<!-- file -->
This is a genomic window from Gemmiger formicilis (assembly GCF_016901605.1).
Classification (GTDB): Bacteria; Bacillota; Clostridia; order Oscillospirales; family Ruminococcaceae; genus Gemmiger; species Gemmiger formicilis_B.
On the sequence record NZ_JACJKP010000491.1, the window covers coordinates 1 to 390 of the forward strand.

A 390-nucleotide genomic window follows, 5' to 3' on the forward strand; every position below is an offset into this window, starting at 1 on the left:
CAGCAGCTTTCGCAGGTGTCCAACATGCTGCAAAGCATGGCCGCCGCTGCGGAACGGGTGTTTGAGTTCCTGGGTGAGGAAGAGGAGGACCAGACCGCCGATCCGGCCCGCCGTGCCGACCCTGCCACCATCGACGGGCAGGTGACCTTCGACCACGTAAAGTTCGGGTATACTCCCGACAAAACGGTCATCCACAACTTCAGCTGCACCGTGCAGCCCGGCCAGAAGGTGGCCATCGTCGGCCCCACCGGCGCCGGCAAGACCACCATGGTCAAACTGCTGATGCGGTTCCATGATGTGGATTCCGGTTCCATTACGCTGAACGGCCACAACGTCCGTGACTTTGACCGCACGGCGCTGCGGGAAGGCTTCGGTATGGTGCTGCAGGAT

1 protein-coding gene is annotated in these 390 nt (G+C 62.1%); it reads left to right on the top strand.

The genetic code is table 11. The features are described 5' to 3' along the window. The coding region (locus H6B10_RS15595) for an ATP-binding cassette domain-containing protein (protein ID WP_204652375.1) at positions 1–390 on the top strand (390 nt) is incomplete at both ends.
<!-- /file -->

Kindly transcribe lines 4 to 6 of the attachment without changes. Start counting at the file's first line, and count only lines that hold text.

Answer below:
A 390-nucleotide genomic window follows, 5' to 3' on the forward strand; every position below is an offset into this window, starting at 1 on the left:
CAGCAGCTTTCGCAGGTGTCCAACATGCTGCAAAGCATGGCCGCCGCTGCGGAACGGGTGTTTGAGTTCCTGGGTGAGGAAGAGGAGGACCAGACCGCCGATCCGGCCCGCCGTGCCGACCCTGCCACCATCGACGGGCAGGTGACCTTCGACCACGTAAAGTTCGGGTATACTCCCGACAAAACGGTCATCCACAACTTCAGCTGCACCGTGCAGCCCGGCCAGAAGGTGGCCATCGTCGGCCCCACCGGCGCCGGCAAGACCACCATGGTCAAACTGCTGATGCGGTTCCATGATGTGGATTCCGGTTCCATTACGCTGAACGGCCACAACGTCCGTGACTTTGACCGCACGGCGCTGCGGGAAGGCTTCGGTATGGTGCTGCAGGAT

1 protein-coding gene is annotated in these 390 nt (G+C 62.1%); it reads left to right on the top strand.